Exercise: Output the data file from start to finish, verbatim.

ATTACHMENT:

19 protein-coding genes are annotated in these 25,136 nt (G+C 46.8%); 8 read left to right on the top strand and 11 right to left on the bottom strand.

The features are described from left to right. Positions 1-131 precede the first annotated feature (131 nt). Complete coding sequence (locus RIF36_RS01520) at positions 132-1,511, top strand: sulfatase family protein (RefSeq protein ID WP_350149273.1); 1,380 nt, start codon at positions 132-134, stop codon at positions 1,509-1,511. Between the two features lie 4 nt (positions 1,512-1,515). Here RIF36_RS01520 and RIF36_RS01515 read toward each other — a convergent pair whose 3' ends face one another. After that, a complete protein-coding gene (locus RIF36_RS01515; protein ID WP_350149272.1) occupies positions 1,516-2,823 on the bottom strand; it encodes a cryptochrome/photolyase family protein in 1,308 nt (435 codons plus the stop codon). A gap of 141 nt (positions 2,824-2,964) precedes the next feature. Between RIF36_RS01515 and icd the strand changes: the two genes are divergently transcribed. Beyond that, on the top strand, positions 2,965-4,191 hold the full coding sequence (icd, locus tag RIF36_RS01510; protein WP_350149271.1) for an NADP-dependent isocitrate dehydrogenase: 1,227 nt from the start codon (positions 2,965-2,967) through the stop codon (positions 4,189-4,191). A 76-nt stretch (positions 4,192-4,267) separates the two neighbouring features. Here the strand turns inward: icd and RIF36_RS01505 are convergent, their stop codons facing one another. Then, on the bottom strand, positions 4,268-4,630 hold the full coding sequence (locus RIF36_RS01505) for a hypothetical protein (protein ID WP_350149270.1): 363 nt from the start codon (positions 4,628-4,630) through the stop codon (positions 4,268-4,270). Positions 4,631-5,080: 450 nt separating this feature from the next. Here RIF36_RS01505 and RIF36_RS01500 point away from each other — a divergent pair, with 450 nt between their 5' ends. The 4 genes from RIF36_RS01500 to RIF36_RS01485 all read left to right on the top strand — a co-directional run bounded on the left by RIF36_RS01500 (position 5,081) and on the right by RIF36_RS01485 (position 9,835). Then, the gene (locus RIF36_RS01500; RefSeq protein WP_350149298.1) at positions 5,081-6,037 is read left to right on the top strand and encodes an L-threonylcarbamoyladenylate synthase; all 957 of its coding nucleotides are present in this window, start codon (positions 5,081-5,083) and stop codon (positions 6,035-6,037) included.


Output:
19 protein-coding genes are annotated in these 25,136 nt (G+C 46.8%); 8 read left to right on the top strand and 11 right to left on the bottom strand.

The features are described from left to right. Positions 1-131 precede the first annotated feature (131 nt). Complete coding sequence (locus RIF36_RS01520) at positions 132-1,511, top strand: sulfatase family protein (RefSeq protein ID WP_350149273.1); 1,380 nt, start codon at positions 132-134, stop codon at positions 1,509-1,511. Between the two features lie 4 nt (positions 1,512-1,515). Here RIF36_RS01520 and RIF36_RS01515 read toward each other — a convergent pair whose 3' ends face one another. After that, a complete protein-coding gene (locus RIF36_RS01515; protein ID WP_350149272.1) occupies positions 1,516-2,823 on the bottom strand; it encodes a cryptochrome/photolyase family protein in 1,308 nt (435 codons plus the stop codon). A gap of 141 nt (positions 2,824-2,964) precedes the next feature. Between RIF36_RS01515 and icd the strand changes: the two genes are divergently transcribed. Beyond that, on the top strand, positions 2,965-4,191 hold the full coding sequence (icd, locus tag RIF36_RS01510; protein WP_350149271.1) for an NADP-dependent isocitrate dehydrogenase: 1,227 nt from the start codon (positions 2,965-2,967) through the stop codon (positions 4,189-4,191). A 76-nt stretch (positions 4,192-4,267) separates the two neighbouring features. Here the strand turns inward: icd and RIF36_RS01505 are convergent, their stop codons facing one another. Then, on the bottom strand, positions 4,268-4,630 hold the full coding sequence (locus RIF36_RS01505) for a hypothetical protein (protein ID WP_350149270.1): 363 nt from the start codon (positions 4,628-4,630) through the stop codon (positions 4,268-4,270). Positions 4,631-5,080: 450 nt separating this feature from the next. Here RIF36_RS01505 and RIF36_RS01500 point away from each other — a divergent pair, with 450 nt between their 5' ends. The 4 genes from RIF36_RS01500 to RIF36_RS01485 all read left to right on the top strand — a co-directional run bounded on the left by RIF36_RS01500 (position 5,081) and on the right by RIF36_RS01485 (position 9,835). Then, the gene (locus RIF36_RS01500; RefSeq protein WP_350149298.1) at positions 5,081-6,037 is read left to right on the top strand and encodes an L-threonylcarbamoyladenylate synthase; all 957 of its coding nucleotides are present in this window, start codon (positions 5,081-5,083) and stop codon (positions 6,035-6,037) included.